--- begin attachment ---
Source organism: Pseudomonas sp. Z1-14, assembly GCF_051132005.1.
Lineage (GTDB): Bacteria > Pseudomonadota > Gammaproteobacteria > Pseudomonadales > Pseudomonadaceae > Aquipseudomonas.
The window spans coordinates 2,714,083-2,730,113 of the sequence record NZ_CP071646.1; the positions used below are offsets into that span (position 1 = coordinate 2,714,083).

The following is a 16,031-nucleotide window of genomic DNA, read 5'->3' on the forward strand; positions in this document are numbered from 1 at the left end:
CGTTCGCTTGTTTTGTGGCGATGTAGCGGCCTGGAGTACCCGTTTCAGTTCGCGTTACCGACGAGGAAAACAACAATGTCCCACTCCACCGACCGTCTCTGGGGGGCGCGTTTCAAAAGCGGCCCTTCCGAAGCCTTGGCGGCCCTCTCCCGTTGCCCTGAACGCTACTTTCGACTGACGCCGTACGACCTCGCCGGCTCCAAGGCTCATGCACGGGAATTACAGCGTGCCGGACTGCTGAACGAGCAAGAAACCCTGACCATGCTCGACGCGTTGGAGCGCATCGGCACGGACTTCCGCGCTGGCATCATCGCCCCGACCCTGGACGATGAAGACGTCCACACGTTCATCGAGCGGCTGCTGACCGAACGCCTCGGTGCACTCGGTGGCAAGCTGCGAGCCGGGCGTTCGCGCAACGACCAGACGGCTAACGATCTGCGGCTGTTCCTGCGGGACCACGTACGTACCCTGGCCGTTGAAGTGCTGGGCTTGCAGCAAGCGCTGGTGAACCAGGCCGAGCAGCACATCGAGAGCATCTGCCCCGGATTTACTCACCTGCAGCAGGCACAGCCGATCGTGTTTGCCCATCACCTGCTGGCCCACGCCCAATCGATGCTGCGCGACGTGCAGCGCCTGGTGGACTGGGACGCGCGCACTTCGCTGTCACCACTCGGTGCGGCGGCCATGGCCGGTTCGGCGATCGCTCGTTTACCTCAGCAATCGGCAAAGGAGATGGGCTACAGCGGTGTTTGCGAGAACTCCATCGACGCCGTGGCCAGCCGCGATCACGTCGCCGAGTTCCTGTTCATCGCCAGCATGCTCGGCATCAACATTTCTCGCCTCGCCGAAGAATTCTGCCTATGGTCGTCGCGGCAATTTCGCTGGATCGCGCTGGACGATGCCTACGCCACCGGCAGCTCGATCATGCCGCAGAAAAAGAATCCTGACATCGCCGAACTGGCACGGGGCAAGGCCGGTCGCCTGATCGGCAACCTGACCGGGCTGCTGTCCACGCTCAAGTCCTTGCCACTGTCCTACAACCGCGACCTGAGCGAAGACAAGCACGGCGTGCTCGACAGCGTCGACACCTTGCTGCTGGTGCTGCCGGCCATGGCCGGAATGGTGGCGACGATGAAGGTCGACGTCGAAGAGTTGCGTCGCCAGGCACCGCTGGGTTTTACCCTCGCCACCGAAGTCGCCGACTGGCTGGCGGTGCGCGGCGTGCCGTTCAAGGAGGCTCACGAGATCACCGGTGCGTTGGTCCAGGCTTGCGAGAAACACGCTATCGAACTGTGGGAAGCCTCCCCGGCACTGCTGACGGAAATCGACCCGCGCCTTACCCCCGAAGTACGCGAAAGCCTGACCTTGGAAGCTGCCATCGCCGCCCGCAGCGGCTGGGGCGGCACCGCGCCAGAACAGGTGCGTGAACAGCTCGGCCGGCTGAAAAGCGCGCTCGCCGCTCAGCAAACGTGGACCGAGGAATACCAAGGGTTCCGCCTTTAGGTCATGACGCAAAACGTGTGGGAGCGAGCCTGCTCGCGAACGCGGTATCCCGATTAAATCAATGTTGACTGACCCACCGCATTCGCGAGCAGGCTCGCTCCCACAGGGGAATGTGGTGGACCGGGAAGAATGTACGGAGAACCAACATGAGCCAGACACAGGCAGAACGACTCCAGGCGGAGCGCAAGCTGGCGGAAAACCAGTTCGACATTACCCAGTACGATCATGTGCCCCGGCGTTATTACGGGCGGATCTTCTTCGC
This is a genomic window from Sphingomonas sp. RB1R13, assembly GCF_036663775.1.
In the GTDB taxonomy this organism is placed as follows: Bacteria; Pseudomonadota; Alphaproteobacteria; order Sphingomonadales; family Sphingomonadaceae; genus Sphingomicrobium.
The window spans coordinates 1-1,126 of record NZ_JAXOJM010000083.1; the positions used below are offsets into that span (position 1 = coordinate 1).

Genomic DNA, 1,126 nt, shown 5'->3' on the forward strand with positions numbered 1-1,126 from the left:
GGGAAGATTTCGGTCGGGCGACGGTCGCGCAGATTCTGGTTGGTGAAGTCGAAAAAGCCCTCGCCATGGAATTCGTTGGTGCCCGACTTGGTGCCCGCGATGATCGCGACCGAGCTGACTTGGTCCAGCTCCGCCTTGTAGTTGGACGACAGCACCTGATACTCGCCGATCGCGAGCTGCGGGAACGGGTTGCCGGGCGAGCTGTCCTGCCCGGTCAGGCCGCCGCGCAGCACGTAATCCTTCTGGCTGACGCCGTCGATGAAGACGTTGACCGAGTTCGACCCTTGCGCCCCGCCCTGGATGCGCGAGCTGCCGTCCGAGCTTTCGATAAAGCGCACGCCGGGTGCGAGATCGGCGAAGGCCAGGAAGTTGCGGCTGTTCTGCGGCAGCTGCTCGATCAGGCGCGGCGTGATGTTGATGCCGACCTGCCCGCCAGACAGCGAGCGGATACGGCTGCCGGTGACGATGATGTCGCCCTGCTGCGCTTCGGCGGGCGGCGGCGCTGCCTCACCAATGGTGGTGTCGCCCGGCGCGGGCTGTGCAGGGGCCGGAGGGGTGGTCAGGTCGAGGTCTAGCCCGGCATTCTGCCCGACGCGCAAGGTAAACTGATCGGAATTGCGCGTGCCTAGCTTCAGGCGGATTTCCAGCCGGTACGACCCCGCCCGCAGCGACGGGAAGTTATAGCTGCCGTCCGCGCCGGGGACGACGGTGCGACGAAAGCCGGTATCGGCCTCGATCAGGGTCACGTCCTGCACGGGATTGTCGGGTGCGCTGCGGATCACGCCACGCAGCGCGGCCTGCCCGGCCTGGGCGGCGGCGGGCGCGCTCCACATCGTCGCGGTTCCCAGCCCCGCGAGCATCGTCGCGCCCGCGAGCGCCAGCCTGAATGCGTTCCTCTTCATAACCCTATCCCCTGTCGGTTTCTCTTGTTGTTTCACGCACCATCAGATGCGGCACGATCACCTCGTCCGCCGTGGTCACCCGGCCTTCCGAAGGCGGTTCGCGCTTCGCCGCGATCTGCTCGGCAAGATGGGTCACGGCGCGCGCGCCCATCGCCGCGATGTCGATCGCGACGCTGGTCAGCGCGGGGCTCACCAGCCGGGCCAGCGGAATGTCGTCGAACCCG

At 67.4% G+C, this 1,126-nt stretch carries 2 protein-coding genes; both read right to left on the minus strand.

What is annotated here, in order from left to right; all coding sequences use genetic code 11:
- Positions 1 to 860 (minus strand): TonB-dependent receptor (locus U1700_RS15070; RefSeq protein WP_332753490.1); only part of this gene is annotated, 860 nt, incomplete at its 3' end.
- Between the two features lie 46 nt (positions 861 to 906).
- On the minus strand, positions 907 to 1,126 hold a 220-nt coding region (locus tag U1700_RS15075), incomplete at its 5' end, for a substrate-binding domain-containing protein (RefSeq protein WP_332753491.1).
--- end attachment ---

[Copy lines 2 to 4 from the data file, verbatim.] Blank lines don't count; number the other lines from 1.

Lineage (GTDB): Bacteria > Pseudomonadota > Gammaproteobacteria > Pseudomonadales > Pseudomonadaceae > Aquipseudomonas.
The window spans coordinates 2,714,083-2,730,113 of the sequence record NZ_CP071646.1; the positions used below are offsets into that span (position 1 = coordinate 2,714,083).

The following is a 16,031-nucleotide window of genomic DNA, read 5'->3' on the forward strand; positions in this document are numbered from 1 at the left end: